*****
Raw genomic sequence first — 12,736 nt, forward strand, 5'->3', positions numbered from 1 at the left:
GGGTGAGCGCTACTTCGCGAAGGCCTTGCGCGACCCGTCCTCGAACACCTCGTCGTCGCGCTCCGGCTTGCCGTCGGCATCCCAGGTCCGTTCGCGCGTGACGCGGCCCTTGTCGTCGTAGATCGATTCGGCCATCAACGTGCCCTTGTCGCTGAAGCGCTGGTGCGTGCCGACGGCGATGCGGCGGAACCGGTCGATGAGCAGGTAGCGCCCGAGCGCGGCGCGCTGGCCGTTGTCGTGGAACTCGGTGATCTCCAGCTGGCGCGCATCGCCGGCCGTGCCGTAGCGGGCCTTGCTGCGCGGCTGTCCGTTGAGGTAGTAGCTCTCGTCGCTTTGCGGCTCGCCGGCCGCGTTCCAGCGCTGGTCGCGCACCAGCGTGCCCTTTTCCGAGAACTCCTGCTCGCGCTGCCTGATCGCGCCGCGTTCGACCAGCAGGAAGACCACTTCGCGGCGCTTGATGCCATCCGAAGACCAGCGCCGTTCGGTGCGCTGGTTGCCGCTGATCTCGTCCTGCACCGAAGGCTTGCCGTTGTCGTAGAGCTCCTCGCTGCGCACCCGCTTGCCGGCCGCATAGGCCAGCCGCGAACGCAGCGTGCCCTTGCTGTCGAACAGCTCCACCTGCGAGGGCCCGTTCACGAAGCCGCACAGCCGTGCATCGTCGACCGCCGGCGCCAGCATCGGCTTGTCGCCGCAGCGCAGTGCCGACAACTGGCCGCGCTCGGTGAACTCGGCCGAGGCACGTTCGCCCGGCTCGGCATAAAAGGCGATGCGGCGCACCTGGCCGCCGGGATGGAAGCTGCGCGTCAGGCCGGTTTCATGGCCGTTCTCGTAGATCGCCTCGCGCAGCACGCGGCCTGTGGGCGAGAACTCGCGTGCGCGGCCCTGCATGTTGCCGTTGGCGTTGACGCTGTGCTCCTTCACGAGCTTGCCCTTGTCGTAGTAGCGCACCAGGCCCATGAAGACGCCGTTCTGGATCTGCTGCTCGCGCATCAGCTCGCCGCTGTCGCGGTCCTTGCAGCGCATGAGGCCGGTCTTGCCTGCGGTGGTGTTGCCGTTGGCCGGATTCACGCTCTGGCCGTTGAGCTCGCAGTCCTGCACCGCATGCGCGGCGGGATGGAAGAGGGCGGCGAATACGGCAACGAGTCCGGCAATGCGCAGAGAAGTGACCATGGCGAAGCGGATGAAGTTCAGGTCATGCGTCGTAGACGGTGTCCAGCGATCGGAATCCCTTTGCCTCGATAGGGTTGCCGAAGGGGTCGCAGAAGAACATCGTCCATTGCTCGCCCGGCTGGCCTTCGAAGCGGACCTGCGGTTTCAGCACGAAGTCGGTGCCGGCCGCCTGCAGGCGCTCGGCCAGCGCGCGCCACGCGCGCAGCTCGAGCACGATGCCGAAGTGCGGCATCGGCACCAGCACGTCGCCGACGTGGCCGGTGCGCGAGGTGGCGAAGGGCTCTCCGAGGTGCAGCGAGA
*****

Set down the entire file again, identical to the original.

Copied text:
Raw genomic sequence first — 12,736 nt, forward strand, 5'->3', positions numbered from 1 at the left:
GGGTGAGCGCTACTTCGCGAAGGCCTTGCGCGACCCGTCCTCGAACACCTCGTCGTCGCGCTCCGGCTTGCCGTCGGCATCCCAGGTCCGTTCGCGCGTGACGCGGCCCTTGTCGTCGTAGATCGATTCGGCCATCAACGTGCCCTTGTCGCTGAAGCGCTGGTGCGTGCCGACGGCGATGCGGCGGAACCGGTCGATGAGCAGGTAGCGCCCGAGCGCGGCGCGCTGGCCGTTGTCGTGGAACTCGGTGATCTCCAGCTGGCGCGCATCGCCGGCCGTGCCGTAGCGGGCCTTGCTGCGCGGCTGTCCGTTGAGGTAGTAGCTCTCGTCGCTTTGCGGCTCGCCGGCCGCGTTCCAGCGCTGGTCGCGCACCAGCGTGCCCTTTTCCGAGAACTCCTGCTCGCGCTGCCTGATCGCGCCGCGTTCGACCAGCAGGAAGACCACTTCGCGGCGCTTGATGCCATCCGAAGACCAGCGCCGTTCGGTGCGCTGGTTGCCGCTGATCTCGTCCTGCACCGAAGGCTTGCCGTTGTCGTAGAGCTCCTCGCTGCGCACCCGCTTGCCGGCCGCATAGGCCAGCCGCGAACGCAGCGTGCCCTTGCTGTCGAACAGCTCCACCTGCGAGGGCCCGTTCACGAAGCCGCACAGCCGTGCATCGTCGACCGCCGGCGCCAGCATCGGCTTGTCGCCGCAGCGCAGTGCCGACAACTGGCCGCGCTCGGTGAACTCGGCCGAGGCACGTTCGCCCGGCTCGGCATAAAAGGCGATGCGGCGCACCTGGCCGCCGGGATGGAAGCTGCGCGTCAGGCCGGTTTCATGGCCGTTCTCGTAGATCGCCTCGCGCAGCACGCGGCCTGTGGGCGAGAACTCGCGTGCGCGGCCCTGCATGTTGCCGTTGGCGTTGACGCTGTGCTCCTTCACGAGCTTGCCCTTGTCGTAGTAGCGCACCAGGCCCATGAAGACGCCGTTCTGGATCTGCTGCTCGCGCATCAGCTCGCCGCTGTCGCGGTCCTTGCAGCGCATGAGGCCGGTCTTGCCTGCGGTGGTGTTGCCGTTGGCCGGATTCACGCTCTGGCCGTTGAGCTCGCAGTCCTGCACCGCATGCGCGGCGGGATGGAAGAGGGCGGCGAATACGGCAACGAGTCCGGCAATGCGCAGAGAAGTGACCATGGCGAAGCGGATGAAGTTCAGGTCATGCGTCGTAGACGGTGTCCAGCGATCGGAATCCCTTTGCCTCGATAGGGTTGCCGAAGGGGTCGCAGAAGAACATCGTCCATTGCTCGCCCGGCTGGCCTTCGAAGCGGACCTGCGGTTTCAGCACGAAGTCGGTGCCGGCCGCCTGCAGGCGCTCGGCCAGCGCGCGCCACGCGCGCAGCTCGAGCACGATGCCGAAGTGCGGCATCGGCACCAGCACGTCGCCGACGTGGCCGGTGCGCGAGGTGGCGAAGGGCTCTCCGAGGTGCAGCGAGA